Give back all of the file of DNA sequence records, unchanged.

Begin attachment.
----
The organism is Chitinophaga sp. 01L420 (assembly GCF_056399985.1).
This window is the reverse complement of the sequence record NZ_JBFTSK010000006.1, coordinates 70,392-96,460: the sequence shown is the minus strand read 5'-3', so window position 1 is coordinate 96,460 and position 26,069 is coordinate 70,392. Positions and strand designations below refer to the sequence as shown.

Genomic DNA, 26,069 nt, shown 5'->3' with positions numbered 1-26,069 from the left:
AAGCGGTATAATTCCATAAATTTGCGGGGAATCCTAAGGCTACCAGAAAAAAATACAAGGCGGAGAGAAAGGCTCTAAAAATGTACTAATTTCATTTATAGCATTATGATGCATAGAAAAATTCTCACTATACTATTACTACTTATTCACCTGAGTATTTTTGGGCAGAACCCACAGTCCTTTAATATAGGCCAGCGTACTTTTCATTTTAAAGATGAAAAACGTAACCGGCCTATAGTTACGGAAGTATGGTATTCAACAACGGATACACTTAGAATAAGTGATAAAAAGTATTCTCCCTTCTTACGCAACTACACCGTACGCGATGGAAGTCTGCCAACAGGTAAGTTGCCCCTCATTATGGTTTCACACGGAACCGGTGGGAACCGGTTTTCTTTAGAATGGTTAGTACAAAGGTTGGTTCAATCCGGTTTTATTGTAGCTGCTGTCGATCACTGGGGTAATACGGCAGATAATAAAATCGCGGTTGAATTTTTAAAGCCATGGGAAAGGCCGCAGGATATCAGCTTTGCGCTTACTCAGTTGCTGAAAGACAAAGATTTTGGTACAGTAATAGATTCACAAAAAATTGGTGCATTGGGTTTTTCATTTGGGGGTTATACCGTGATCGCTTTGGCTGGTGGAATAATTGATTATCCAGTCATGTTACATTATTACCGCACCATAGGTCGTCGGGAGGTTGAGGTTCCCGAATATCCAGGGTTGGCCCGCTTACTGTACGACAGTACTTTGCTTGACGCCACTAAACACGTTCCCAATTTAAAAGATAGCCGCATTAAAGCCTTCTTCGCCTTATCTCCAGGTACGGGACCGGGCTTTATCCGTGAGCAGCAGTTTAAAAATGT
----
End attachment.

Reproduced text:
The organism is Chitinophaga sp. 01L420 (assembly GCF_056399985.1).
This window is the reverse complement of the sequence record NZ_JBFTSK010000006.1, coordinates 70,392-96,460: the sequence shown is the minus strand read 5'-3', so window position 1 is coordinate 96,460 and position 26,069 is coordinate 70,392. Positions and strand designations below refer to the sequence as shown.

Genomic DNA, 26,069 nt, shown 5'->3' with positions numbered 1-26,069 from the left:
AAGCGGTATAATTCCATAAATTTGCGGGGAATCCTAAGGCTACCAGAAAAAAATACAAGGCGGAGAGAAAGGCTCTAAAAATGTACTAATTTCATTTATAGCATTATGATGCATAGAAAAATTCTCACTATACTATTACTACTTATTCACCTGAGTATTTTTGGGCAGAACCCACAGTCCTTTAATATAGGCCAGCGTACTTTTCATTTTAAAGATGAAAAACGTAACCGGCCTATAGTTACGGAAGTATGGTATTCAACAACGGATACACTTAGAATAAGTGATAAAAAGTATTCTCCCTTCTTACGCAACTACACCGTACGCGATGGAAGTCTGCCAACAGGTAAGTTGCCCCTCATTATGGTTTCACACGGAACCGGTGGGAACCGGTTTTCTTTAGAATGGTTAGTACAAAGGTTGGTTCAATCCGGTTTTATTGTAGCTGCTGTCGATCACTGGGGTAATACGGCAGATAATAAAATCGCGGTTGAATTTTTAAAGCCATGGGAAAGGCCGCAGGATATCAGCTTTGCGCTTACTCAGTTGCTGAAAGACAAAGATTTTGGTACAGTAATAGATTCACAAAAAATTGGTGCATTGGGTTTTTCATTTGGGGGTTATACCGTGATCGCTTTGGCTGGTGGAATAATTGATTATCCAGTCATGTTACATTATTACCGCACCATAGGTCGTCGGGAGGTTGAGGTTCCCGAATATCCAGGGTTGGCCCGCTTACTGTACGACAGTACTTTGCTTGACGCCACTAAACACGTTCCCAATTTAAAAGATAGCCGCATTAAAGCCTTCTTCGCCTTATCTCCAGGTACGGGACCGGGCTTTATCCGTGAGCAGCAGTTTAAAAATGT